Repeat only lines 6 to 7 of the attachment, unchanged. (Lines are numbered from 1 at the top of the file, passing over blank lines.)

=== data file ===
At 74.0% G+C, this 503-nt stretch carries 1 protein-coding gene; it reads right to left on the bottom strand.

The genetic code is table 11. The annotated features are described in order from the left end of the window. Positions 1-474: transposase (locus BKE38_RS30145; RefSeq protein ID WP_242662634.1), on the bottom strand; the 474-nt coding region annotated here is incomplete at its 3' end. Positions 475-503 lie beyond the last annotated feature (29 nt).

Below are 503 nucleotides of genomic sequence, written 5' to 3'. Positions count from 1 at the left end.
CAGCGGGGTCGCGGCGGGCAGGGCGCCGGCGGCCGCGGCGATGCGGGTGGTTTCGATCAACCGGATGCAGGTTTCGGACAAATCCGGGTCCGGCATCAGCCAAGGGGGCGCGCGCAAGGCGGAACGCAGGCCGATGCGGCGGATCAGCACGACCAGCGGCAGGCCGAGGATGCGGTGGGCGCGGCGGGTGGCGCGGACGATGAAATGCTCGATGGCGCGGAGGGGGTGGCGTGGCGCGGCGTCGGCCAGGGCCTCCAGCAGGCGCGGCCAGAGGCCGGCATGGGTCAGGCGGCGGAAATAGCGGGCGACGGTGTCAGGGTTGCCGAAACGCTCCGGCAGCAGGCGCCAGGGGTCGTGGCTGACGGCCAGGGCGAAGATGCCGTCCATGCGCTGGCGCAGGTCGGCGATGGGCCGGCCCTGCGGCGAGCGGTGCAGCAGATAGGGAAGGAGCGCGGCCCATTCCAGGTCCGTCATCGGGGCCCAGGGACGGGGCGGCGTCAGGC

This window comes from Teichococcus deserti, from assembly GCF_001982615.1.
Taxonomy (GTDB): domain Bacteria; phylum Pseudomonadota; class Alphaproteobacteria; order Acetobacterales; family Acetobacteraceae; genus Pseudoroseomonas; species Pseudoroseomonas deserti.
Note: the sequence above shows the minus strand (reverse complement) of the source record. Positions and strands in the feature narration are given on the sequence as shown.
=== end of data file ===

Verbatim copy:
Taxonomy (GTDB): domain Bacteria; phylum Pseudomonadota; class Alphaproteobacteria; order Acetobacterales; family Acetobacteraceae; genus Pseudoroseomonas; species Pseudoroseomonas deserti.
Note: the sequence above shows the minus strand (reverse complement) of the source record. Positions and strands in the feature narration are given on the sequence as shown.